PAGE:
The Stages of a Slip & Fall Accident Lawsuit
If you've been injured in a slip-fall accident, you may be thinking about suing the property owner and wondering how long such a lawsuit would take before you saw any compensation. The answer is in your capacity for patience, as it can take years to litigate such a case.
Lawsuits stemming from slip-and-fall accidents are a type of personal injury lawsuit, which also includes car accidents and dog bites. Like other personal injury cases, also known as torts, they can take time as they work themselves through the court system.
Slip-and-fall accidents may be more common than you realize. For example, the worlds largest retailer, Wal-Mart, reports 1,000 customer injuries a day, caused by either a slip-and-fall or falling merchandise, according to an article about property owners responsibility in slip-and-fall accidents published by Pepperdine University in Malibu.
How Long After a Slip-Fall Accident Do I Have to File a Lawsuit?
Each state differs in how long you have in which to file a personal injury lawsuit. The time period starts when the injury occurs, the day you slipped and fell. From that point, the clock starts ticking. You may have as little as one year to file suit (in states such as Kentucky, Tennessee, and Louisiana) or as long as six years in Maine and North Dakota.
The bottom line is the same in every state, though: If you pass the deadline to file, also known as a statute of limitations, then your opportunity to sue is gone forever.
There a number of motions the defendant can make that may affect your case, including:
- Motion for change of venue: which, if successful, will move your case to a different courthouse
- Motion for a change of judge: which will get your case moved to a new courtroom
- Motion for removal: which will move your case from state court to federal court (the motion needs to show that the case either involves federal law or that the defendant is from a different state)
- Motion to dismiss: which does not necessarily dispute the facts of the case but may argue the suit was brought in an untimely manner or that no relief is warranted
With all but the last motion, the case still continues, even if the motion is granted. Such motions are public and are generally ruled upon without a hearing.
If you survive the motion to dismiss, the judge will then set a date - most likely in the far future - for trial. Personal injury cases can be notoriously slow because they are usually placed behind other civil cases, such as landlord disputes. Expect a court date a year or more out.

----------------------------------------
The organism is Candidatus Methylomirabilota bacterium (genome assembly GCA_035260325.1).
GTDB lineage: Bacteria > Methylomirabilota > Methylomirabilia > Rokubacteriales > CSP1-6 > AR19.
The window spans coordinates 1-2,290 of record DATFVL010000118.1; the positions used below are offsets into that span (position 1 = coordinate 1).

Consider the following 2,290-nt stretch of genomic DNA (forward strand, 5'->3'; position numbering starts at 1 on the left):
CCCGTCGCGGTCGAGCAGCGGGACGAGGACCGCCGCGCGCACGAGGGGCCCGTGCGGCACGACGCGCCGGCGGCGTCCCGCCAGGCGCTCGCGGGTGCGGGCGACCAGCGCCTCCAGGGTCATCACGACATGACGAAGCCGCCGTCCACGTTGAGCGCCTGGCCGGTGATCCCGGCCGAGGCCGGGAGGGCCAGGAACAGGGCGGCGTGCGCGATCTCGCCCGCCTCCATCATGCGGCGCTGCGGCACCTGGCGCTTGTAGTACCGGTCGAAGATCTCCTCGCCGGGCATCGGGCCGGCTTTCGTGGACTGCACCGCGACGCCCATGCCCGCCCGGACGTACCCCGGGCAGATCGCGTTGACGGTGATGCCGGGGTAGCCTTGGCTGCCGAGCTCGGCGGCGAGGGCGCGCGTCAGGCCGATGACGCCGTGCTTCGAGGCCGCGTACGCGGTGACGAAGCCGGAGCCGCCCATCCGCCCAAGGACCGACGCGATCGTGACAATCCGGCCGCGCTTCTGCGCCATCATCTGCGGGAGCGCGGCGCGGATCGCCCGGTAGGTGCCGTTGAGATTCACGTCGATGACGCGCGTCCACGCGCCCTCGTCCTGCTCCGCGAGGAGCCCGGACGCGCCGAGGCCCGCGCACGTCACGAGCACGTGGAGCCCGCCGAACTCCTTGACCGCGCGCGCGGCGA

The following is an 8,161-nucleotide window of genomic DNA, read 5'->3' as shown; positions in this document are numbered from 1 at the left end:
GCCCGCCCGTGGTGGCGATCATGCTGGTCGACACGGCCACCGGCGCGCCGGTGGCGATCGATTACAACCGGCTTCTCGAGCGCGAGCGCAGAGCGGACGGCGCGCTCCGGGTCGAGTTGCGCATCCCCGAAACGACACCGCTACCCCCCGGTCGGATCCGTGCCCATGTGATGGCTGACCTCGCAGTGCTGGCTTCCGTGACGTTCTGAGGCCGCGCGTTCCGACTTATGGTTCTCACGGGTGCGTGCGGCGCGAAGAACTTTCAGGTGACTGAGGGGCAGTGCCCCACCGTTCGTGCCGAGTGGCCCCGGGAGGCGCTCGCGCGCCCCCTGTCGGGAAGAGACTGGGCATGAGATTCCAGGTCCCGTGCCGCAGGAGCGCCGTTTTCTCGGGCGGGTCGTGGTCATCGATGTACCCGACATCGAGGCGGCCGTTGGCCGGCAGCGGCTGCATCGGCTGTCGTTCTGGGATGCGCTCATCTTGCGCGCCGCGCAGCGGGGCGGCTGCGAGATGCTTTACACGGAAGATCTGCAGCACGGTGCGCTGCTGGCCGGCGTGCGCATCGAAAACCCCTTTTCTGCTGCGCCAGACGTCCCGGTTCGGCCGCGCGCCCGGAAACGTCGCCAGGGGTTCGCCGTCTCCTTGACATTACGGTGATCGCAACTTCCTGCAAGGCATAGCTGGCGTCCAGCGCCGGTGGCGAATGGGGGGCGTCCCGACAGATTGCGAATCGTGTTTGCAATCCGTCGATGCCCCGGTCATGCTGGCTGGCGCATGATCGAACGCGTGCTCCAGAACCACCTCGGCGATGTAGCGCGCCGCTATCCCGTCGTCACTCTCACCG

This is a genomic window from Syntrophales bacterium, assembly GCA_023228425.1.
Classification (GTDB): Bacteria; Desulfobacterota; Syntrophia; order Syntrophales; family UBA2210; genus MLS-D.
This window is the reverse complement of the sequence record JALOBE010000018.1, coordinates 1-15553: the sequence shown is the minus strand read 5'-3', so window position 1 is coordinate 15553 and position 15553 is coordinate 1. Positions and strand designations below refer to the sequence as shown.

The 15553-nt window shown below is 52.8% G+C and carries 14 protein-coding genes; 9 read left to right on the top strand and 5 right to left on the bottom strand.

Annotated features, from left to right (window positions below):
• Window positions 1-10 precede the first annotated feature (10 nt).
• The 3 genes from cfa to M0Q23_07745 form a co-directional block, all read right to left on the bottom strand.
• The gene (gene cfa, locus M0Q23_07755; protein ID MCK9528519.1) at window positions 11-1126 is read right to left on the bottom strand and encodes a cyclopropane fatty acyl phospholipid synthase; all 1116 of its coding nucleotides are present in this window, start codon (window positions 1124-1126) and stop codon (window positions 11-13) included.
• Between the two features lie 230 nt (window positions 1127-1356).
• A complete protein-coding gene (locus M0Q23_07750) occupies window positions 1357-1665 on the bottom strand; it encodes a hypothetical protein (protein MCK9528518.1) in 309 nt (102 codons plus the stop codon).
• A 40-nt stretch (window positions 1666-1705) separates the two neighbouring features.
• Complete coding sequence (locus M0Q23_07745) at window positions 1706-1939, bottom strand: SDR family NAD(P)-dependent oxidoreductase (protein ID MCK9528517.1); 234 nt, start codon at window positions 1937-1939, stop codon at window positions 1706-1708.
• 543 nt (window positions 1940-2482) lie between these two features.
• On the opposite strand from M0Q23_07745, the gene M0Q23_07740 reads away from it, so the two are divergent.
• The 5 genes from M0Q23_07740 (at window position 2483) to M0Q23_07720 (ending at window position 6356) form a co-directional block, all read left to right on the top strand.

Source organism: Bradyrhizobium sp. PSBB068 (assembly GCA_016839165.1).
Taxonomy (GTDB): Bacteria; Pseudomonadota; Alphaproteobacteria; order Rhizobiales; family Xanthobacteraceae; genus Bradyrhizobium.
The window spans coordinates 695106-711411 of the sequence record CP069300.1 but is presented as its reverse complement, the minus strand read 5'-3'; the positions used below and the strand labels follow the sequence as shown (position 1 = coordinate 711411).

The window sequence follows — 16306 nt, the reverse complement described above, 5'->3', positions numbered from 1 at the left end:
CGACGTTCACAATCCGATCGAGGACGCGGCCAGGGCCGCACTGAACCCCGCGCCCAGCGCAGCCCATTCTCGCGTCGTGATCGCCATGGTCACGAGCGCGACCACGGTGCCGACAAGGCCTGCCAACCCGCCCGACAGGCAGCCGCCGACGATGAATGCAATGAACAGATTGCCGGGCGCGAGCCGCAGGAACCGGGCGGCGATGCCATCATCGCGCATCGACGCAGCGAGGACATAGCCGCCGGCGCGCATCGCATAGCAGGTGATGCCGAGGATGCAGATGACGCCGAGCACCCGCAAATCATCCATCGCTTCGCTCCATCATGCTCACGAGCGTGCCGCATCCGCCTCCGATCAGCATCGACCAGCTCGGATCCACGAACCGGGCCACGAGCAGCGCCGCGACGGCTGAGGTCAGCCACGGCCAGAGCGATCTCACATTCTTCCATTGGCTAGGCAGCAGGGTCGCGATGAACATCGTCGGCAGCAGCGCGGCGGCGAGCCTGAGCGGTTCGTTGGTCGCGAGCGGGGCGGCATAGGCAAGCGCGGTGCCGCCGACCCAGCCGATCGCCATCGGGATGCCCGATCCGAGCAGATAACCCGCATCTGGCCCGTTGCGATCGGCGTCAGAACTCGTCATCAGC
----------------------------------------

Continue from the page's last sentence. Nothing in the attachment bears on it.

The judge at this time might order you into mediation. In mediation, you and your slip-and-fall accident attorneys meet with the defendant and his or her attorneys for talks moderated by a neutral third-party mediator. The mediator helps to bring about a meeting of the minds between the parties.
If mediation is unsuccessful, your case then moves into the discovery phase. Discovery is the period in which lawyers from both sides of the case investigate the facts. It may involve interviewing witnesses and examining your medical records. Both sides must share with the other all information gathered during discovery.
The attorneys may want to interview the witnesses and other people who have information pertinent to the case in a proceeding called a deposition. Lawyers from both sides are present at the depositions and are allowed to ask questions. The witnesses swear to tell the truth, just as they would in court, and their responses are recorded by a stenographer, who will later transcribe the deposition. More information about depositions can be found at Lawyers.com.
Going to Trial
If your case is heard at a bench trial, a judge alone will decide your case. The judge will rule on which laws are applicable in your case and whether the evidence proves the law is on your side. In a jury trial, the judge still determines which laws are applicable, but it is the jury that decides what actually happened and whether those facts meet the requirements of slip-and-fall law.
Few personal injuries cases make it all the way to trial. At any point along the path to a trial - and even during the trial up until the point a jury announces its decision - the defense may offer to settle the case with you. While your attorney can advise you on how likely you are to prevail should you continue your case, only you can decide whether to accept the settlement agreement.
If you do take the settlement, the court is notified that the case has been resolved, and it is dismissed. Settlements are usually completed in writing, but are not made public, unlike a jury verdict.